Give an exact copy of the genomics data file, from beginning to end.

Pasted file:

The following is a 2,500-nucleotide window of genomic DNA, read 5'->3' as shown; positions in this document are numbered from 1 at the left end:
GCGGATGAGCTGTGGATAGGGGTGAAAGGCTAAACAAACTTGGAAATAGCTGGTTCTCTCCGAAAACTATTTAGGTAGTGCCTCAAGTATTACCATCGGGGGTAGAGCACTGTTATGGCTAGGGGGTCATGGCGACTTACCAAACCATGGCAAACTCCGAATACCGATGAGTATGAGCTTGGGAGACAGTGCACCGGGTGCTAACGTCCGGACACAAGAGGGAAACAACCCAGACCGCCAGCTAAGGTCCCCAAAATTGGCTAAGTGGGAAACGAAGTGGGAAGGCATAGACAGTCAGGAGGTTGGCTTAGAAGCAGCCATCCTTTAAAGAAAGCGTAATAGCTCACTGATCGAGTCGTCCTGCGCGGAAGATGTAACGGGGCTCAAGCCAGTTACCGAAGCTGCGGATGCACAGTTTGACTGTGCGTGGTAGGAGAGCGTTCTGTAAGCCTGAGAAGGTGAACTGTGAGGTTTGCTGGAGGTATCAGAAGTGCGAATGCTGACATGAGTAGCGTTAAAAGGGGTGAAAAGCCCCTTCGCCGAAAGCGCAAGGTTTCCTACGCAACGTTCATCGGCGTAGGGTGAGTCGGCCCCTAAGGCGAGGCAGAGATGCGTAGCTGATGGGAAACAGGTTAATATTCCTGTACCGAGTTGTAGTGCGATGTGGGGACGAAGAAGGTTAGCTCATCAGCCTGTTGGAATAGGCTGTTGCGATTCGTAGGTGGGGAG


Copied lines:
The following is a 2,500-nucleotide window of genomic DNA, read 5'->3' as shown; positions in this document are numbered from 1 at the left end:
GCGGATGAGCTGTGGATAGGGGTGAAAGGCTAAACAAACTTGGAAATAGCTGGTTCTCTCCGAAAACTATTTAGGTAGTGCCTCAAGTATTACCATCGGGGGTAGAGCACTGTTATGGCTAGGGGGTCATGGCGACTTACCAAACCATGGCAAACTCCGAATACCGATGAGTATGAGCTTGGGAGACAGTGCACCGGGTGCTAACGTCCGGACACAAGAGGGAAACAACCCAGACCGCCAGCTAAGGTCCCCAAAATTGGCTAAGTGGGAAACGAAGTGGGAAGGCATAGACAGTCAGGAGGTTGGCTTAGAAGCAGCCATCCTTTAAAGAAAGCGTAATAGCTCACTGATCGAGTCGTCCTGCGCGGAAGATGTAACGGGGCTCAAGCCAGTTACCGAAGCTGCGGATGCACAGTTTGACTGTGCGTGGTAGGAGAGCGTTCTGTAAGCCTGAGAAGGTGAACTGTGAGGTTTGCTGGAGGTATCAGAAGTGCGAATGCTGACATGAGTAGCGTTAAAAGGGGTGAAAAGCCCCTTCGCCGAAAGCGCAAGGTTTCCTACGCAACGTTCATCGGCGTAGGGTGAGTCGGCCCCTAAGGCGAGGCAGAGATGCGTAGCTGATGGGAAACAGGTTAATATTCCTGTACCGAGTTGTAGTGCGATGTGGGGACGAAGAAGGTTAGCTCATCAGCCTGTTGGAATAGGCTGTTGCGATTCGTAGGTGGGGAG